Scientists in Israel have discovered eight new species of sightless critters living in a cave that has been closed from the rest of the world. Unfortunately, they look more like scorpions than Sanrio characters.
He said the cave's ecosystem probably dates back around five million years when the Mediterranean Sea covered parts of Israel.
The cave was completely sealed off from the world, including from water and nutrients seeping through rock crevices above. Scientists who discovered the cave believe it has been intact for millions of years.
Reader comment: Robert Pugsley says: Those sightless critters found in a cave look really like some sightless critters living in a cave in Lanzarote called Munidopsis polymorpha.
There's a picture of them here. They've even built a sculpture of one.
Red Hat has developed a new MySpace like site called Mugshot -- but it's open source. I saw a short demo of Mugshot this morning at the Red Hat Summit in Nashville and it was pretty hot; they nicked the best stuff out of all the social networking sites and put them together in an open codebase.
The Mugshot client application is built with a special cross-platform code library developed in C with GLib and GObject. For network communication, Mugshot uses the open XMPP protocol also used by Jabber and Google Talk. The current version of Mugshot is built with Loudmouth, a GLib-based XMPP implementation developed by Imendio. The Linux version of the Mugshot client user interface is built with GTK and uses GConf for storing configuration data, which means it is closely aligned with the GNOME desktop environment. The Linux version uses D-Bus for interprocess communication, and will provide Firefox integration.
At my local ice creamery, I was somewhat shocked that they had avocado ice cream as a special flavor on the menu. (I was more shocked when my niece ordered a scoop and loved it!) That's nothing compared to the flavors available in Japan. Today's Mainichi Daily News features a delightful photo gallery called "The Wackiest World of Japanese Ice Cream." Seen here is soy sauce ice cream. The photos were taken at the Cup Ice Museum in Ice Cream City at Namjatown theme park.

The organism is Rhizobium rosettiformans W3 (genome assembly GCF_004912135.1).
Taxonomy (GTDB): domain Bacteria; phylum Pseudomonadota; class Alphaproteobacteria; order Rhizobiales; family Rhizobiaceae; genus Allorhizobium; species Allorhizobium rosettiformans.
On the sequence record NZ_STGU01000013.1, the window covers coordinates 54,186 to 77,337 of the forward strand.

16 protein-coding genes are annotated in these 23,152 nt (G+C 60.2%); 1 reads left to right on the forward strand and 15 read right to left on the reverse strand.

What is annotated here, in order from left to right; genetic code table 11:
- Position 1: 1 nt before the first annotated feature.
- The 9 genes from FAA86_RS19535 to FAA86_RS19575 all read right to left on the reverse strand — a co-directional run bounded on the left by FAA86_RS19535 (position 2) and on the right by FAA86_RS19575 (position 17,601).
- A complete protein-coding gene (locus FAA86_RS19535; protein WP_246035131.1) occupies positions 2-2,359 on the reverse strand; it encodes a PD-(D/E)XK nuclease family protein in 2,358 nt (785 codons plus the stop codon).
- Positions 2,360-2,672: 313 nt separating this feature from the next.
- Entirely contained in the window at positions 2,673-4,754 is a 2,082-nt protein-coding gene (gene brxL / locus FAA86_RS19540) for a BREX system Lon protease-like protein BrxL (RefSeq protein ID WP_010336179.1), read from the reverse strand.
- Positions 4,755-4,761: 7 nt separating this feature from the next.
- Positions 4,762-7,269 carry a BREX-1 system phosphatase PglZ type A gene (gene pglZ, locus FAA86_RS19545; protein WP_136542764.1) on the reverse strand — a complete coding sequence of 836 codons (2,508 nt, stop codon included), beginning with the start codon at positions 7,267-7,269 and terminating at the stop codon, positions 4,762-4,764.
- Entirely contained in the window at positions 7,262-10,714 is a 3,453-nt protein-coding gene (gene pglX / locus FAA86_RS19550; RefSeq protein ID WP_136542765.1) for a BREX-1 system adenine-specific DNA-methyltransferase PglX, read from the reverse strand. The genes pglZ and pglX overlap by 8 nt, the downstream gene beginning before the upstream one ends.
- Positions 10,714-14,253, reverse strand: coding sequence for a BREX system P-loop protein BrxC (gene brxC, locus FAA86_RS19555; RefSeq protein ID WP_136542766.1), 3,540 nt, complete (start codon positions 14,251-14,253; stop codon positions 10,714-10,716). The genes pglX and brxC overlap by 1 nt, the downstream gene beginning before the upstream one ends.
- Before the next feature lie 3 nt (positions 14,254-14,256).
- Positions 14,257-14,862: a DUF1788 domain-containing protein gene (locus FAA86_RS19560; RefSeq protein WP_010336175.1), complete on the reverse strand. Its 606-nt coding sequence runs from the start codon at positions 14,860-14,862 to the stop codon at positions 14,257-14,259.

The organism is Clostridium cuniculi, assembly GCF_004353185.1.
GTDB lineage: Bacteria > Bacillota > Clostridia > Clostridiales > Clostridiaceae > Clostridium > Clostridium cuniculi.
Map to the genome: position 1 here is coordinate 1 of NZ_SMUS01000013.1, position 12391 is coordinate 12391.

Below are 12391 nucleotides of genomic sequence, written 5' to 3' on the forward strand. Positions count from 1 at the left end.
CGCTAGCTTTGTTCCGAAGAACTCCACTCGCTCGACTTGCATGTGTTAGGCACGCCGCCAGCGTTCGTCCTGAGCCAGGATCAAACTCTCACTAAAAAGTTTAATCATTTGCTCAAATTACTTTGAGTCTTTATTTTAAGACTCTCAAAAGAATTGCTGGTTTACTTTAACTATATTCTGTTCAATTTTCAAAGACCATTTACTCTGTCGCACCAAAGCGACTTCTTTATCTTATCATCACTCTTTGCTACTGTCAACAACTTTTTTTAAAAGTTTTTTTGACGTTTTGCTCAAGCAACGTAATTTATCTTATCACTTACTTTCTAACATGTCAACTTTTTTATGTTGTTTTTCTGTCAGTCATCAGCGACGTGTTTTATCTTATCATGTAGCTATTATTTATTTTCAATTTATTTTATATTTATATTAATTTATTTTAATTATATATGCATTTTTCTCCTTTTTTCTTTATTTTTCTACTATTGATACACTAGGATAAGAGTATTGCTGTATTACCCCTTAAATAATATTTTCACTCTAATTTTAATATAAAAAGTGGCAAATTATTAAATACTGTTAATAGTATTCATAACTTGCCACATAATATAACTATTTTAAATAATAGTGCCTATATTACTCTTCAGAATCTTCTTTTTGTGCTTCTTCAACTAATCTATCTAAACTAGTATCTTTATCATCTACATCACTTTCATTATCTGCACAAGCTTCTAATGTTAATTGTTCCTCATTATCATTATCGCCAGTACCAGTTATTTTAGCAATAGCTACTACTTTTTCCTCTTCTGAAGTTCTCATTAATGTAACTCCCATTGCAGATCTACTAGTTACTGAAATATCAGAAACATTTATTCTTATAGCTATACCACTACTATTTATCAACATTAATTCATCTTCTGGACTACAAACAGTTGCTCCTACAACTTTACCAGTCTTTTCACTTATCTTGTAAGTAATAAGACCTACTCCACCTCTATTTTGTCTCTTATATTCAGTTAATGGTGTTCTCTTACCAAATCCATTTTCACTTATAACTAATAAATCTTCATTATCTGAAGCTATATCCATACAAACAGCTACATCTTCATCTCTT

Link (Thanks, Paul Saffo!)
A site that tracked scam artists running predatory self-publishing outfits has been shut down following a complaint to its ISP.
Absolute Write is one of the leading sites for information on publishing, including scam-debunking, and it did a very good job, too. Then Barbara Bauer, an "agent" whom the site had criticized, called up the site's ISP, Nashville's JC-Hosting, and invented a bogus Digital Millennium Copyright Claim. She told the ISP that Absolute Write had exposed her to spam by publishing her email address and that this was illegal and that the ISP had to shut down the site or be liable. This is not illegal, and it's not a DMCA claim. The ISP shut down Absolute Write anyway.
A week later, the ISP has not reinstated the site, and they are refusing to hand over Absolute Write's database so they can put the site back up somewhere else. Absolute Write has a legal fund (I just kicked in $100) to help them drag their foolish ISP into compliance, and to defend themselves against the predator who shut them down.
Update: The owner of the ISP says that he's in the middle of a longer dispute with Absolute Write about their bandwidth usage and other matters, and that terminating the site on the strength of the bogus excuse was just a "justification." (Thanks, PJ!)
Here's an interesting article in the June 2006 issue of PopSci
about the 50 tons of red gunk that rained on India in 2001. It's possible that the stuff contains critters from outer space.
[Godfrey] Louis, a solid-state physicist at Mahatma Gandhi University, published a paper in the prestigious peer-reviewed journal Astrophysics and Space Science in which he hypothesizes that the samples—water taken from the mysterious blood-colored showers that fell sporadically across Louis’s home state of Kerala in the summer of 2001—contain microbes from outer space.
Specifically, Louis has isolated strange, thick-walled, red-tinted cell-like structures about 10 microns in size. Stranger still, dozens of his experiments suggest that the particles may lack DNA yet still reproduce plentifully, even in water superheated to nearly 600˚F. (The known upper limit for life in water is about 250˚F.) So how to explain them? Louis speculates that the particles could be extraterrestrial bacteria adapted to the harsh conditions of space and that the microbes hitched a ride on a comet or meteorite that later broke apart in the upper atmosphere and mixed with rain clouds above India. If his theory proves correct, the cells would be the first confirmed evidence of alien life and, as such, could yield tantalizing new clues to the origins of life on Earth.
The Ohio State University's Christopher M Fairman has published a scholarly paper called "Fuck":